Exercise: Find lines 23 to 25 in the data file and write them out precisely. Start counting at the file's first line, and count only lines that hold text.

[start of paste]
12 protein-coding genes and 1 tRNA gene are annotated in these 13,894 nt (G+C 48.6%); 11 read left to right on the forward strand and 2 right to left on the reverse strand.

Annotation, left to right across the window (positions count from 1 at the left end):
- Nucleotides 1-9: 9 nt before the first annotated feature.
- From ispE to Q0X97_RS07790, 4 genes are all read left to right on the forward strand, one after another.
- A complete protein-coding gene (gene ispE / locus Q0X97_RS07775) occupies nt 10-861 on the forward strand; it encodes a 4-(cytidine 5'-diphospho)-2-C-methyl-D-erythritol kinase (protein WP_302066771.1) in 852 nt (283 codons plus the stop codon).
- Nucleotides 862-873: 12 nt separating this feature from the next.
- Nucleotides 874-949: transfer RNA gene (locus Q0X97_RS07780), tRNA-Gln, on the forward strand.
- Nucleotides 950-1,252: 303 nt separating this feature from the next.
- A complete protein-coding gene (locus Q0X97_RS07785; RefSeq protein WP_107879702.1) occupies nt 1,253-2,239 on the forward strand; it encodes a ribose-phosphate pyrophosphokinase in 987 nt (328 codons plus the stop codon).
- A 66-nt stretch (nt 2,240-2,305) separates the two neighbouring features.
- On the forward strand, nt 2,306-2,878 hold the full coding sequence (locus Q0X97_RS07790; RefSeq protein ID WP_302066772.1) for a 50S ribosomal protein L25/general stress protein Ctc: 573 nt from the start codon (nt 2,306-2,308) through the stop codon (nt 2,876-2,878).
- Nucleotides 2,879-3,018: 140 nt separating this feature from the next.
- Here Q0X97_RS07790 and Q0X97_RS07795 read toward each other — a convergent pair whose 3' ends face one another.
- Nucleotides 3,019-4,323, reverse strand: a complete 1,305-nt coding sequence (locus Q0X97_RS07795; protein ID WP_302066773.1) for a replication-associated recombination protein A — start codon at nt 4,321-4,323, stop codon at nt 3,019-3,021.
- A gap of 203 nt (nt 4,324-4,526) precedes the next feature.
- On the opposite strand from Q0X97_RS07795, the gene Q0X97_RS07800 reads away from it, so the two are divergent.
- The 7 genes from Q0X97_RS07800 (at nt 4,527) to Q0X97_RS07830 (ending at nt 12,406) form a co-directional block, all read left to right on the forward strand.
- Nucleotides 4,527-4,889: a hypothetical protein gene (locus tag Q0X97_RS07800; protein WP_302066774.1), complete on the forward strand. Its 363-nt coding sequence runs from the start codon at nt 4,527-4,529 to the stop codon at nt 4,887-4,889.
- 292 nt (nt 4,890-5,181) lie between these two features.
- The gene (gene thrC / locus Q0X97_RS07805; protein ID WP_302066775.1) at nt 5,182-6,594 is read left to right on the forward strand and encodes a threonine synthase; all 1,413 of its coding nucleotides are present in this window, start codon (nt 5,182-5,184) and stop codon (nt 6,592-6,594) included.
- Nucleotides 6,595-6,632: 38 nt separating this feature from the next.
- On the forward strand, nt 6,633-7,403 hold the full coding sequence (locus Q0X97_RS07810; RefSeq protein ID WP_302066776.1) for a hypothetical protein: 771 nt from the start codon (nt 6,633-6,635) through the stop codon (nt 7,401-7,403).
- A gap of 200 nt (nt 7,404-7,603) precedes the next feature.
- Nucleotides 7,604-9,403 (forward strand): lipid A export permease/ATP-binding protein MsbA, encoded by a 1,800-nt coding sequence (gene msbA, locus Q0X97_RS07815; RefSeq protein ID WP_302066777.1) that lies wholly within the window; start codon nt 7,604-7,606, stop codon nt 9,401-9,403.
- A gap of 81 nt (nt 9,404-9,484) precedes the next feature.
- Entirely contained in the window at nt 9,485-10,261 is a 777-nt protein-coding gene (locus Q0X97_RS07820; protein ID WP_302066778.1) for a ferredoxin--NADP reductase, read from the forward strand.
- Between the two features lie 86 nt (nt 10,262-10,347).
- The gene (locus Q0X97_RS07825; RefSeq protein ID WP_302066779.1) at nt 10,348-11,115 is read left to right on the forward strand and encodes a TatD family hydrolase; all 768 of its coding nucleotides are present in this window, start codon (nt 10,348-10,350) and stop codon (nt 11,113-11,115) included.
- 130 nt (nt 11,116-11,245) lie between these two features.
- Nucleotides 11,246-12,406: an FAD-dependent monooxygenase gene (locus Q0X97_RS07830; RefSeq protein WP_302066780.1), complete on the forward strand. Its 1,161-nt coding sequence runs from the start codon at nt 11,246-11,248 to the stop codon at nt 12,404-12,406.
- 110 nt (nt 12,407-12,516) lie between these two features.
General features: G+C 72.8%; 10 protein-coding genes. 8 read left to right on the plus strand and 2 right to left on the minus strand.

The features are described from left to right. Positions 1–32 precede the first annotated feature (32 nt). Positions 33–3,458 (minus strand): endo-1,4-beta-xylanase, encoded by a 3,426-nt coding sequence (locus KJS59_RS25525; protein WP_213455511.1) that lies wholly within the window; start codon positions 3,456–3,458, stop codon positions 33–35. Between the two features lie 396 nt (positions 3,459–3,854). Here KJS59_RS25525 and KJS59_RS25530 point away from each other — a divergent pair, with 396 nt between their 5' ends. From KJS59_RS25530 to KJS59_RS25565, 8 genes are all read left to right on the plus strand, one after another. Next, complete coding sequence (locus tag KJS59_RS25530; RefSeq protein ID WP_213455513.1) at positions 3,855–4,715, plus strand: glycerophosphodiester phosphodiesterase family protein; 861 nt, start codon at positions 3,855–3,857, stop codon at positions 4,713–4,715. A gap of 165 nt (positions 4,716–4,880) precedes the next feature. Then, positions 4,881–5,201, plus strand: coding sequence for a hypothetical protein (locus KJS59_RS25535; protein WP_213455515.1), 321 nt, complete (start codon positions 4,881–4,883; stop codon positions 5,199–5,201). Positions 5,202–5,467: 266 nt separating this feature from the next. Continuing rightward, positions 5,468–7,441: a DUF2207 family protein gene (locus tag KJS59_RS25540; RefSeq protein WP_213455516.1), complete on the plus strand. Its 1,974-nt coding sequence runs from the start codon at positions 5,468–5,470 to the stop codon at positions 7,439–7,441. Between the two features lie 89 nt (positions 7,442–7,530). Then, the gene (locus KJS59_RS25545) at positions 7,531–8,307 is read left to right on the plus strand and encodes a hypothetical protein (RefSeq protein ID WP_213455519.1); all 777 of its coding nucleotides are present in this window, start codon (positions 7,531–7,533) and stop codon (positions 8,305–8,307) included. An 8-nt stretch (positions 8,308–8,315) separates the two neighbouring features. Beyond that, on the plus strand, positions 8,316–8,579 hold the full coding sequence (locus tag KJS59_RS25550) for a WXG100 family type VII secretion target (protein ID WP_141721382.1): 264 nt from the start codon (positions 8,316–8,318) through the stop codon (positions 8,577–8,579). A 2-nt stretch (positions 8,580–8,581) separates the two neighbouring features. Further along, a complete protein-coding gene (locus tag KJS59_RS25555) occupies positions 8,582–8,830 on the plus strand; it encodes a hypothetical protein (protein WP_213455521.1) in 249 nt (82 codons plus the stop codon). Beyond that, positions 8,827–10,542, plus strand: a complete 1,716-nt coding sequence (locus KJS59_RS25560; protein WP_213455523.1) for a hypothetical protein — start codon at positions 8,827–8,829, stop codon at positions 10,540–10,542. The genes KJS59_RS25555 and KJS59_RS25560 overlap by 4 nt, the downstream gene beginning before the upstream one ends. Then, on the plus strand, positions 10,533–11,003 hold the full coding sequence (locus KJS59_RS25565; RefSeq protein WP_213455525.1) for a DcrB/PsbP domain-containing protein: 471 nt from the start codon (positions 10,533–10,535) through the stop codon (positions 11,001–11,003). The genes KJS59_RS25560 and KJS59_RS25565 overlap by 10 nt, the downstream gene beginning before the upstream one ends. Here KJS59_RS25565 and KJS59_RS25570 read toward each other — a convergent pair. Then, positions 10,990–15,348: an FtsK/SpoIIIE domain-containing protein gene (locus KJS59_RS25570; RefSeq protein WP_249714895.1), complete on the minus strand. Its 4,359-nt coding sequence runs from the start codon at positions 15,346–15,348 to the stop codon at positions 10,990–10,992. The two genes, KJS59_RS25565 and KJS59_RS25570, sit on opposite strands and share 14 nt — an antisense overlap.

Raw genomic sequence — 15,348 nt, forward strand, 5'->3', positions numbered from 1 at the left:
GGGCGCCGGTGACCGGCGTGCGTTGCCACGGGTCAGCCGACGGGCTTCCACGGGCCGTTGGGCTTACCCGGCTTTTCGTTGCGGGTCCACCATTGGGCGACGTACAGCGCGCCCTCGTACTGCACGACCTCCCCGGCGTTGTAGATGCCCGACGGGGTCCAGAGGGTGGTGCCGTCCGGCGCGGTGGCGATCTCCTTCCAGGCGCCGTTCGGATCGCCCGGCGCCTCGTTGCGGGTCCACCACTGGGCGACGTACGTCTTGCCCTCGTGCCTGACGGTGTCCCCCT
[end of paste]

- A gap of 200 nt (nt 7,404-7,603) precedes the next feature.
- Nucleotides 7,604-9,403 (forward strand): lipid A export permease/ATP-binding protein MsbA, encoded by a 1,800-nt coding sequence (gene msbA, locus Q0X97_RS07815; RefSeq protein ID WP_302066777.1) that lies wholly within the window; start codon nt 7,604-7,606, stop codon nt 9,401-9,403.
- A gap of 81 nt (nt 9,404-9,484) precedes the next feature.